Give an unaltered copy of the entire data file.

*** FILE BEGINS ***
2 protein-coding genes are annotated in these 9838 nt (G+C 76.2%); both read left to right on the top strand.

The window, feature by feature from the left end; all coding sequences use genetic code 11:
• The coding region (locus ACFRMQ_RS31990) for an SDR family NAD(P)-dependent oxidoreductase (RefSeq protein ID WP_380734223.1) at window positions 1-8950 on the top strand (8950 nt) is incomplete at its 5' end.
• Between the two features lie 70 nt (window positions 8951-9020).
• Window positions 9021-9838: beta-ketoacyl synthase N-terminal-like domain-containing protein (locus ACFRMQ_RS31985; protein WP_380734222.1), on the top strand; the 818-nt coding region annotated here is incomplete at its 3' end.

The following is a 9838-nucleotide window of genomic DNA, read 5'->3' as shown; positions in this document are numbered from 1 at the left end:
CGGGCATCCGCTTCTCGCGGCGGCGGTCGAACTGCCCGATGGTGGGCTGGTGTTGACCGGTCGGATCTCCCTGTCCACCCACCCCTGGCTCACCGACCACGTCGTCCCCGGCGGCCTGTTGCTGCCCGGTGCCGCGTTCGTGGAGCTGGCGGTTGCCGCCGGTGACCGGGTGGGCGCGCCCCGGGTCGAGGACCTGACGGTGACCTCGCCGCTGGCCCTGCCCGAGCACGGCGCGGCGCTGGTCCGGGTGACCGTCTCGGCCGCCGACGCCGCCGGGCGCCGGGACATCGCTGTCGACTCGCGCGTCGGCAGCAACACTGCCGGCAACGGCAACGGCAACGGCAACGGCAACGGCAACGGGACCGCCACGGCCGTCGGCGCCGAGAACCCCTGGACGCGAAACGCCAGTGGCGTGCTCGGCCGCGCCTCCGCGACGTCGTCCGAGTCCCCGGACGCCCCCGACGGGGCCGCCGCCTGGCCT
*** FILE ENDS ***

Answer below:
2 protein-coding genes are annotated in these 9838 nt (G+C 76.2%); both read left to right on the top strand.

The window, feature by feature from the left end; all coding sequences use genetic code 11:
• The coding region (locus ACFRMQ_RS31990) for an SDR family NAD(P)-dependent oxidoreductase (RefSeq protein ID WP_380734223.1) at window positions 1-8950 on the top strand (8950 nt) is incomplete at its 5' end.
• Between the two features lie 70 nt (window positions 8951-9020).
• Window positions 9021-9838: beta-ketoacyl synthase N-terminal-like domain-containing protein (locus ACFRMQ_RS31985; protein WP_380734222.1), on the top strand; the 818-nt coding region annotated here is incomplete at its 3' end.

The following is a 9838-nucleotide window of genomic DNA, read 5'->3' as shown; positions in this document are numbered from 1 at the left end:
CGGGCATCCGCTTCTCGCGGCGGCGGTCGAACTGCCCGATGGTGGGCTGGTGTTGACCGGTCGGATCTCCCTGTCCACCCACCCCTGGCTCACCGACCACGTCGTCCCCGGCGGCCTGTTGCTGCCCGGTGCCGCGTTCGTGGAGCTGGCGGTTGCCGCCGGTGACCGGGTGGGCGCGCCCCGGGTCGAGGACCTGACGGTGACCTCGCCGCTGGCCCTGCCCGAGCACGGCGCGGCGCTGGTCCGGGTGACCGTCTCGGCCGCCGACGCCGCCGGGCGCCGGGACATCGCTGTCGACTCGCGCGTCGGCAGCAACACTGCCGGCAACGGCAACGGCAACGGCAACGGCAACGGCAACGGGACCGCCACGGCCGTCGGCGCCGAGAACCCCTGGACGCGAAACGCCAGTGGCGTGCTCGGCCGCGCCTCCGCGACGTCGTCCGAGTCCCCGGACGCCCCCGACGGGGCCGCCGCCTGGCCT